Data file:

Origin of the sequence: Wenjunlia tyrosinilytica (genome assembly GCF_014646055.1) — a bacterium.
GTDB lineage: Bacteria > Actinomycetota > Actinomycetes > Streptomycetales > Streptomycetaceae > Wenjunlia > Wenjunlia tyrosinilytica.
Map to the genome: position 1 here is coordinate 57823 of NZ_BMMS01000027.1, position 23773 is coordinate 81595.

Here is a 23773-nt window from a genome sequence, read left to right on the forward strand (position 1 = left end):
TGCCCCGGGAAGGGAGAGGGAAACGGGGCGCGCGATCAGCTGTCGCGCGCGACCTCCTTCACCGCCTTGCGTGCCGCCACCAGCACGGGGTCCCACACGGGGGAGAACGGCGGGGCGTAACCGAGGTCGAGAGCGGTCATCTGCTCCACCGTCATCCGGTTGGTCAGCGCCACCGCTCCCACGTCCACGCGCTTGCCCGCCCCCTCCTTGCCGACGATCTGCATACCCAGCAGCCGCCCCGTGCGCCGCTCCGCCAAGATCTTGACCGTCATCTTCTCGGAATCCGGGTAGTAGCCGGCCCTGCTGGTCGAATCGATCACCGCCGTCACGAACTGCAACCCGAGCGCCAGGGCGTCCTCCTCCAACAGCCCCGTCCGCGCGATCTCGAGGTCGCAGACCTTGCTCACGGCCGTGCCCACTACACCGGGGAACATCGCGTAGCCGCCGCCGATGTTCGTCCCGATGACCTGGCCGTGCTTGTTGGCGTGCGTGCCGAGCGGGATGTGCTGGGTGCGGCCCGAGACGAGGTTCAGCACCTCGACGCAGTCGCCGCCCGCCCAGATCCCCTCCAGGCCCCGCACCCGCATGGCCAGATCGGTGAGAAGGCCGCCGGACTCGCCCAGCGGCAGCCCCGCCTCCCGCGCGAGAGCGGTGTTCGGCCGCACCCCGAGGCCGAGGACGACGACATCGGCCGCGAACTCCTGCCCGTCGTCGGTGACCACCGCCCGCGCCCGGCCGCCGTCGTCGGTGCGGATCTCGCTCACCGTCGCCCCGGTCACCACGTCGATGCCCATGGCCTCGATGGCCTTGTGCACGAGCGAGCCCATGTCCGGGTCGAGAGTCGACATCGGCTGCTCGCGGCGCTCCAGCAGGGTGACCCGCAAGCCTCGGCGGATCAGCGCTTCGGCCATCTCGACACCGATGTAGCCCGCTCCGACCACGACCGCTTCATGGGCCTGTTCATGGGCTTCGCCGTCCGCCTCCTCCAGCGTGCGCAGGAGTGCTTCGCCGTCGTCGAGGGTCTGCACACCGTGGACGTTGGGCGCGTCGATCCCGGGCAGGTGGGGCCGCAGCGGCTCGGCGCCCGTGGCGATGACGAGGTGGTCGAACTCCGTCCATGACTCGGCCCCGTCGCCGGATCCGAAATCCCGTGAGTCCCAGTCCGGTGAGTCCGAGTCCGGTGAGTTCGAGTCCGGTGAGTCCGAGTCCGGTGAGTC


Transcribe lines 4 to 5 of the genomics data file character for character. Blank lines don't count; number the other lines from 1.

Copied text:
Here is a 23773-nt window from a genome sequence, read left to right on the forward strand (position 1 = left end):
TGCCCCGGGAAGGGAGAGGGAAACGGGGCGCGCGATCAGCTGTCGCGCGCGACCTCCTTCACCGCCTTGCGTGCCGCCACCAGCACGGGGTCCCACACGGGGGAGAACGGCGGGGCGTAACCGAGGTCGAGAGCGGTCATCTGCTCCACCGTCATCCGGTTGGTCAGCGCCACCGCTCCCACGTCCACGCGCTTGCCCGCCCCCTCCTTGCCGACGATCTGCATACCCAGCAGCCGCCCCGTGCGCCGCTCCGCCAAGATCTTGACCGTCATCTTCTCGGAATCCGGGTAGTAGCCGGCCCTGCTGGTCGAATCGATCACCGCCGTCACGAACTGCAACCCGAGCGCCAGGGCGTCCTCCTCCAACAGCCCCGTCCGCGCGATCTCGAGGTCGCAGACCTTGCTCACGGCCGTGCCCACTACACCGGGGAACATCGCGTAGCCGCCGCCGATGTTCGTCCCGATGACCTGGCCGTGCTTGTTGGCGTGCGTGCCGAGCGGGATGTGCTGGGTGCGGCCCGAGACGAGGTTCAGCACCTCGACGCAGTCGCCGCCCGCCCAGATCCCCTCCAGGCCCCGCACCCGCATGGCCAGATCGGTGAGAAGGCCGCCGGACTCGCCCAGCGGCAGCCCCGCCTCCCGCGCGAGAGCGGTGTTCGGCCGCACCCCGAGGCCGAGGACGACGACATCGGCCGCGAACTCCTGCCCGTCGTCGGTGACCACCGCCCGCGCCCGGCCGCCGTCGTCGGTGCGGATCTCGCTCACCGTCGCCCCGGTCACCACGTCGATGCCCATGGCCTCGATGGCCTTGTGCACGAGCGAGCCCATGTCCGGGTCGAGAGTCGACATCGGCTGCTCGCGGCGCTCCAGCAGGGTGACCCGCAAGCCTCGGCGGATCAGCGCTTCGGCCATCTCGACACCGATGTAGCCCGCTCCGACCACGACCGCTTCATGGGCCTGTTCATGGGCTTCGCCGTCCGCCTCCTCCAGCGTGCGCAGGAGTGCTTCGCCGTCGTCGAGGGTCTGCACACCGTGGACGTTGGGCGCGTCGATCCCGGGCAGGTGGGGCCGCAGCGGCTCGGCGCCCGTGGCGATGACGAGGTGGTCGAACTCCGTCCATGACTCGGCCCCGTCGCCGGATCCGAAATCCCGTGAGTCCCAGTCCGGTGAGTCCGAGTCCGGTGAGTTCGAGTCCGGTGAGTCCGAGTCCGGTGAGTC